cognitive-behavioral-therapy-helps-autism

Autism is a neurodevelopmental condition that affects behavior, emotions, and sensory processing in various ways. Treating it calls for a multi-faceted approach that teaches children how to regulate their thoughts and feelings and interact effectively with others. In this context, Cognitive Behavioral Therapy offers a systematic approach to improving mental patterns by recognizing one’s own negative tendencies and reframing them. Here, we take a closer look at how Cognitive Behavioral Therapy and Autism are linked.

Understanding Autism

Autism or Autism Spectrum Disorder (ASD) refers to a range of neurodevelopmental disorders that affect social, behavioral, and communicative abilities. Children with Autism often have trouble following rules or communicating with others, which makes it hard for them to form relationships. Treatment in the form of Occupational Therapy, Behavioral Therapy, and Stem Cell Therapy can help the child pick up the skills they need to function optimally.

Understanding Cognitive Behavior Therapy

Cognitive Behavioral Therapy is a problem-focused approach to psychotherapy that teaches the child coping skills to deal with various situations they might encounter. Essentially, it teaches patients how to be aware of their own thoughts and expectations to alter false beliefs or irrational expectations. There are two components to Cognitive Behavior Therapy. One is the cognitive component, which helps children change the way they think about a situation. Then there is the behavioral element, which helps children change the way they react to the situation.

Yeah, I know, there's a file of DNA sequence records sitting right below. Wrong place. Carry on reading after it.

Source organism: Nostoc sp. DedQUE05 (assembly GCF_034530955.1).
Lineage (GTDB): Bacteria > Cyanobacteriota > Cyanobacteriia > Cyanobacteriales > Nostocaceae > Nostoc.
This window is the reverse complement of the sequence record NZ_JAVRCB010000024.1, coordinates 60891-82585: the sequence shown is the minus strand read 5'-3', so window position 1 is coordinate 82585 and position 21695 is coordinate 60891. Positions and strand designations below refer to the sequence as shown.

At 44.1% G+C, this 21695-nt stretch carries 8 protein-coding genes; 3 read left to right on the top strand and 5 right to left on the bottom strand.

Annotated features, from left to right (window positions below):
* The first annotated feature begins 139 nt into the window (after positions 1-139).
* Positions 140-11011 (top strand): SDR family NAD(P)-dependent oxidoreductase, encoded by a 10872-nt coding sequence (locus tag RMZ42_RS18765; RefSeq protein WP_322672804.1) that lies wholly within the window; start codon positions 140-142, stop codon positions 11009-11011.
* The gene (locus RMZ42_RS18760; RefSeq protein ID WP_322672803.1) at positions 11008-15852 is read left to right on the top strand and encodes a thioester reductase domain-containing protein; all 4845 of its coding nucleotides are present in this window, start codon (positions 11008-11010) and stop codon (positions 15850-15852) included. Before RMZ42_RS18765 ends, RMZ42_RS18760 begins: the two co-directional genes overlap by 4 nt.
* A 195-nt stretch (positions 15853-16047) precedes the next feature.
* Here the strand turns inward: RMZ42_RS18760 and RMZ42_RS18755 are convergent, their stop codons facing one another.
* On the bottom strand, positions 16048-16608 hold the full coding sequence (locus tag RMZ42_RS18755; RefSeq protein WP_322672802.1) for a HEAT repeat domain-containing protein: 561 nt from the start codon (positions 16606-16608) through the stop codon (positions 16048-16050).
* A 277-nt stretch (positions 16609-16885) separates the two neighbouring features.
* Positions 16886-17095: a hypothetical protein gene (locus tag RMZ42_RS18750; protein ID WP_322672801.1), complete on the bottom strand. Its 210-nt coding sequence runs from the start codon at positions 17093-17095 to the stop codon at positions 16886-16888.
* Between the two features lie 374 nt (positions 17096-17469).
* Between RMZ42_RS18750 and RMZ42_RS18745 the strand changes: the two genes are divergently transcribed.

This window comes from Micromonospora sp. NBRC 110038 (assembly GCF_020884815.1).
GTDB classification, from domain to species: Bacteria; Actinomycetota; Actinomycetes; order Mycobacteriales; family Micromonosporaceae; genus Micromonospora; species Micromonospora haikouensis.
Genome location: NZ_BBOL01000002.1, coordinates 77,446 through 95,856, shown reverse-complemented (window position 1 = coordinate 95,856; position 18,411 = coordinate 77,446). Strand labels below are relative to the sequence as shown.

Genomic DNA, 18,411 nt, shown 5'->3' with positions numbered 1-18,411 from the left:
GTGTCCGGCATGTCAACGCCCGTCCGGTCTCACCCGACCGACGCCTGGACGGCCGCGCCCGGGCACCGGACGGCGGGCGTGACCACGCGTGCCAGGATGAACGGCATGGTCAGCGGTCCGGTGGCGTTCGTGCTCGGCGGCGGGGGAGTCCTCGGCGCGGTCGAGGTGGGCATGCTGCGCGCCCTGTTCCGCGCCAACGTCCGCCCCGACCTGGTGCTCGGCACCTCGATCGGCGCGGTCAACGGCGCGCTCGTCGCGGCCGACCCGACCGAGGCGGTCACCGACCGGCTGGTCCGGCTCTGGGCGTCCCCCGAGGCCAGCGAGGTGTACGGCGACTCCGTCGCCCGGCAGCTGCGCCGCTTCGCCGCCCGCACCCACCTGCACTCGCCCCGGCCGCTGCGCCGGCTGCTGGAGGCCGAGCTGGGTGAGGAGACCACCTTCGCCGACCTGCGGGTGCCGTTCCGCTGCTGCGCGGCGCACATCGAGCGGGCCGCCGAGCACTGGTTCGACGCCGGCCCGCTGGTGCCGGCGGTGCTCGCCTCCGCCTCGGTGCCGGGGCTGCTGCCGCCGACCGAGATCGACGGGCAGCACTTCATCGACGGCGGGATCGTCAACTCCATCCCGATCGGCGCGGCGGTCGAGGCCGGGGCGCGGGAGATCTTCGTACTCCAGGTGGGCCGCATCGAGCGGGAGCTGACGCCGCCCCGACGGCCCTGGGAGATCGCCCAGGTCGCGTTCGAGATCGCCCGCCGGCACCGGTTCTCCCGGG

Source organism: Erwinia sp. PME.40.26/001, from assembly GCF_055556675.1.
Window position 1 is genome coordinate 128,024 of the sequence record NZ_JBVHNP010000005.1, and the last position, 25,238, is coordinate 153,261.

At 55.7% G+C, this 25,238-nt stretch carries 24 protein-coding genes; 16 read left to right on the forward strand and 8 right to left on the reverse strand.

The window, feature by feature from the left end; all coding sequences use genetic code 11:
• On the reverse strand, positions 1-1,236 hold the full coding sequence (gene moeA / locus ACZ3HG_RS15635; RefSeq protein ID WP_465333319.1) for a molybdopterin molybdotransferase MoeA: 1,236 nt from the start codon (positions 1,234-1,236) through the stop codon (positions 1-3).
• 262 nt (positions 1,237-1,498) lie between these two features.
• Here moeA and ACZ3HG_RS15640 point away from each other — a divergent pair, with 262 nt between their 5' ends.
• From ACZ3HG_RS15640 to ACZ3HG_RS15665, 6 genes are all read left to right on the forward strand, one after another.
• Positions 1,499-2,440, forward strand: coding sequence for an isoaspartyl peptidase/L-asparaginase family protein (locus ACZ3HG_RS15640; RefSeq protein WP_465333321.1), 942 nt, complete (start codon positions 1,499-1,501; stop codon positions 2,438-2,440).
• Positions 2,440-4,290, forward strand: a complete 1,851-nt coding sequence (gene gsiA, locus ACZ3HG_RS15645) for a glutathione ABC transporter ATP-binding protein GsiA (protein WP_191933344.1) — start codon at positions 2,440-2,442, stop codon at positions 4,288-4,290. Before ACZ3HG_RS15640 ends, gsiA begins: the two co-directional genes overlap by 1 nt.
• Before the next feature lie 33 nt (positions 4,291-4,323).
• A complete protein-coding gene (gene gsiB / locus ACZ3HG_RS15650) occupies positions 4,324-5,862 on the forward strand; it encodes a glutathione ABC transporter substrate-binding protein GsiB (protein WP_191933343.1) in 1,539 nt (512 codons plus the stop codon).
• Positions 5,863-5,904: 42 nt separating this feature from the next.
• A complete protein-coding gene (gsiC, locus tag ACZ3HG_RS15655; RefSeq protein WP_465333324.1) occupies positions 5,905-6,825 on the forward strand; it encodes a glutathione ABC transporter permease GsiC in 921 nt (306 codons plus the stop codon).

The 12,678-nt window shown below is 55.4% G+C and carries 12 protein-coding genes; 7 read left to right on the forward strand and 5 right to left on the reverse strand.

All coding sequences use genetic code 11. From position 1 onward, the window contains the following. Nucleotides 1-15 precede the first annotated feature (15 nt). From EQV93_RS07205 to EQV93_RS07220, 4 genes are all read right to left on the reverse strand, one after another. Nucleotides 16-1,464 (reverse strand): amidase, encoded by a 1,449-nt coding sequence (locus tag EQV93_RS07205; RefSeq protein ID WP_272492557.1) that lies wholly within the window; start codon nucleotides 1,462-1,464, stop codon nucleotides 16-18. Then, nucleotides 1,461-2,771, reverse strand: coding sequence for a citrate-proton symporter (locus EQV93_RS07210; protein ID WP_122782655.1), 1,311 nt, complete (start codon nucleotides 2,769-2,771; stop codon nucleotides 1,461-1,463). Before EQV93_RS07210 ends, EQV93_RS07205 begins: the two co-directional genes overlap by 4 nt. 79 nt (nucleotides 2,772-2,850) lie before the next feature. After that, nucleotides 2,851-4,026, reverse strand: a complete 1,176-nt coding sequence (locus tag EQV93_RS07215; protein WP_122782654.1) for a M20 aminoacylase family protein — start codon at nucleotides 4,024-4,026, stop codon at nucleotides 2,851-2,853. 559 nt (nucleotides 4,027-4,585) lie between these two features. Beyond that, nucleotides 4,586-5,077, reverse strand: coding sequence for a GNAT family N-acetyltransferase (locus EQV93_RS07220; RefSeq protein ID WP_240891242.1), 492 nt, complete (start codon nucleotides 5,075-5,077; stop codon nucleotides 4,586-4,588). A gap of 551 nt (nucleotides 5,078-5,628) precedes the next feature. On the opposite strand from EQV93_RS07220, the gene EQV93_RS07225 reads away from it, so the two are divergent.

Cognitive Behavioral Therapy stems from the theory of behaviorism, which states that all human behavior is learned and can therefore be unlearned. The main goal of this form of therapy, therefore, is to replace negative behaviors with positive ones by altering thought patterns in a healthy way. It is a popular form of treatment for various mental and emotional disorders, including Autism Spectrum Disorder. 

Cognitive Behavioral Therapy and Autism

If your child’s doctor deems that they can benefit from Cognitive Behavior Therapy, a specially trained therapist will work with them one-on-one. The therapist will first observe the child in a clinical setting and understand their behavioral tendencies and attitudes. Accordingly, they can design a tailored exercise program to help combat the child’s specific negative mental patterns. Therapists can also teach the child’s parents various tips to continue reinforcing the CBT lessons at home. 

Cognitive Behavioral Therapy for Autism helps children respond rationally to problems by breaking the problem down into smaller parts. Once they can recognize these smaller parts, they can understand the problem as a whole much better and approach it more positively. It is especially effective for those with mild Autism and has been demonstrated to give the child almost full control over their symptoms. The benefits of Cognitive Behavioral Therapy include:

  • Helping children approach stressful situations: Cognitive Behavior Therapy helps children identify triggers that could cause anxiety and develop practical skills for responding to those triggers. They can thus circumvent their anxiety and fear and reduce the risk of a meltdown.
  • Reducing anxiety levels: Anxiety and anger management problems are extremely common among children with Autism. With Cognitive Behavior Therapy techniques, children have been demonstrated to cope much better with their anxiety as well as with associated emotional problems, like depression.
  • Adjusting maladaptive beliefs: Children with Autism may hold various kinds of negative or irrational beliefs. For instance, they may view situations as ‘black or white’ or ‘all or nothing’, where they focus only on extreme possibilities. They may also be prone to generalizing incidents, such as assuming that if they have failed at one task they will fail at all tasks by default. Cognitive Behavioral Therapy helps them break out of these spirals and approach each new situation on its own terms.